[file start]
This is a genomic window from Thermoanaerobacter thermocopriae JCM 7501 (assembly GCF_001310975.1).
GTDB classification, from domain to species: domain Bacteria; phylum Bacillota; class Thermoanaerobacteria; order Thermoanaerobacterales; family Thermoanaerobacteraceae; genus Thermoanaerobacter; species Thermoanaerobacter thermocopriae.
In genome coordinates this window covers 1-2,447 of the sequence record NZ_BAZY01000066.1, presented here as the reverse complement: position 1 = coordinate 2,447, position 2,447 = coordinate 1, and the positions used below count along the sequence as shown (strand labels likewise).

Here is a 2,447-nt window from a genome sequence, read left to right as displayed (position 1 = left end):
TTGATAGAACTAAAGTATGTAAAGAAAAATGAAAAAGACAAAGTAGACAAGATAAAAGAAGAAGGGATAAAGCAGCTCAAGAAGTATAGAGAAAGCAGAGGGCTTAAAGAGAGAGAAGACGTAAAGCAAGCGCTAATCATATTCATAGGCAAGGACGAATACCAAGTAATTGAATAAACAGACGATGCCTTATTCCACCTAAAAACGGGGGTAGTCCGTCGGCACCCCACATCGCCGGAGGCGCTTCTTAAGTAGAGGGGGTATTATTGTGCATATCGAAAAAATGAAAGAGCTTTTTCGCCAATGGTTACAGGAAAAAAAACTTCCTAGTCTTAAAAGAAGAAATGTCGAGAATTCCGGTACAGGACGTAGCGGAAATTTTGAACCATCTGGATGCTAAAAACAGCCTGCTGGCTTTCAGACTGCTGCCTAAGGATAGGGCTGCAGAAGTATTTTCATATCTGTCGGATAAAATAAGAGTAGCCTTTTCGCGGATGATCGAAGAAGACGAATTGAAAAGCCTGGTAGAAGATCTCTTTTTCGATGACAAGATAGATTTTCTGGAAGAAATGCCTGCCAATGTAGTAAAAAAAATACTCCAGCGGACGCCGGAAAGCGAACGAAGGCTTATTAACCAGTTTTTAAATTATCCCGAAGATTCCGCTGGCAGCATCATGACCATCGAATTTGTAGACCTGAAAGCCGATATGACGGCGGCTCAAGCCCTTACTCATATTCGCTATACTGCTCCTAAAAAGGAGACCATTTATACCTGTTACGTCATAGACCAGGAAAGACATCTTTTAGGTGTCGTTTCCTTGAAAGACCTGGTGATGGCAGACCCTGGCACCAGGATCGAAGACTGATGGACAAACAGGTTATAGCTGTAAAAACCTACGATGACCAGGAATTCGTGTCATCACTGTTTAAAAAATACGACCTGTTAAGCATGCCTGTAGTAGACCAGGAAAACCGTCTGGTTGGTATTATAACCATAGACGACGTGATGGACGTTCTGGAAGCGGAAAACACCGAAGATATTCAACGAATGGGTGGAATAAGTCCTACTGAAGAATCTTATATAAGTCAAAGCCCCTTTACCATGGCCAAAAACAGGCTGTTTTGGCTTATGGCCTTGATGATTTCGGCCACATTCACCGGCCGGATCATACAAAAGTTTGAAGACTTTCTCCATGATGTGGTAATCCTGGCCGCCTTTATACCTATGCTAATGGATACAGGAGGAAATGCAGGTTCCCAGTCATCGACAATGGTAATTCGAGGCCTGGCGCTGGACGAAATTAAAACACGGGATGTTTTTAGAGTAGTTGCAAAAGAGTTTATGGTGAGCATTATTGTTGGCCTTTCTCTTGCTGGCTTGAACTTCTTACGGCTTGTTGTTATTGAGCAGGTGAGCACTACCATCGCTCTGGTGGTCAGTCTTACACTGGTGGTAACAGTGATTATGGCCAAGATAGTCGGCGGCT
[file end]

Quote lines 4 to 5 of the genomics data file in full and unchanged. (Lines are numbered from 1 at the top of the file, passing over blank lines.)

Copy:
Here is a 2,447-nt window from a genome sequence, read left to right as displayed (position 1 = left end):
TTGATAGAACTAAAGTATGTAAAGAAAAATGAAAAAGACAAAGTAGACAAGATAAAAGAAGAAGGGATAAAGCAGCTCAAGAAGTATAGAGAAAGCAGAGGGCTTAAAGAGAGAGAAGACGTAAAGCAAGCGCTAATCATATTCATAGGCAAGGACGAATACCAAGTAATTGAATAAACAGACGATGCCTTATTCCACCTAAAAACGGGGGTAGTCCGTCGGCACCCCACATCGCCGGAGGCGCTTCTTAAGTAGAGGGGGTATTATTGTGCATATCGAAAAAATGAAAGAGCTTTTTCGCCAATGGTTACAGGAAAAAAAACTTCCTAGTCTTAAAAGAAGAAATGTCGAGAATTCCGGTACAGGACGTAGCGGAAATTTTGAACCATCTGGATGCTAAAAACAGCCTGCTGGCTTTCAGACTGCTGCCTAAGGATAGGGCTGCAGAAGTATTTTCATATCTGTCGGATAAAATAAGAGTAGCCTTTTCGCGGATGATCGAAGAAGACGAATTGAAAAGCCTGGTAGAAGATCTCTTTTTCGATGACAAGATAGATTTTCTGGAAGAAATGCCTGCCAATGTAGTAAAAAAAATACTCCAGCGGACGCCGGAAAGCGAACGAAGGCTTATTAACCAGTTTTTAAATTATCCCGAAGATTCCGCTGGCAGCATCATGACCATCGAATTTGTAGACCTGAAAGCCGATATGACGGCGGCTCAAGCCCTTACTCATATTCGCTATACTGCTCCTAAAAAGGAGACCATTTATACCTGTTACGTCATAGACCAGGAAAGACATCTTTTAGGTGTCGTTTCCTTGAAAGACCTGGTGATGGCAGACCCTGGCACCAGGATCGAAGACTGATGGACAAACAGGTTATAGCTGTAAAAACCTACGATGACCAGGAATTCGTGTCATCACTGTTTAAAAAATACGACCTGTTAAGCATGCCTGTAGTAGACCAGGAAAACCGTCTGGTTGGTATTATAACCATAGACGACGTGATGGACGTTCTGGAAGCGGAAAACACCGAAGATATTCAACGAATGGGTGGAATAAGTCCTACTGAAGAATCTTATATAAGTCAAAGCCCCTTTACCATGGCCAAAAACAGGCTGTTTTGGCTTATGGCCTTGATGATTTCGGCCACATTCACCGGCCGGATCATACAAAAGTTTGAAGACTTTCTCCATGATGTGGTAATCCTGGCCGCCTTTATACCTATGCTAATGGATACAGGAGGAAATGCAGGTTCCCAGTCATCGACAATGGTAATTCGAGGCCTGGCGCTGGACGAAATTAAAACACGGGATGTTTTTAGAGTAGTTGCAAAAGAGTTTATGGTGAGCATTATTGTTGGCCTTTCTCTTGCTGGCTTGAACTTCTTACGGCTTGTTGTTATTGAGCAGGTGAGCACTACCATCGCTCTGGTGGTCAGTCTTACACTGGTGGTAACAGTGATTATGGCCAAGATAGTCGGCGGCT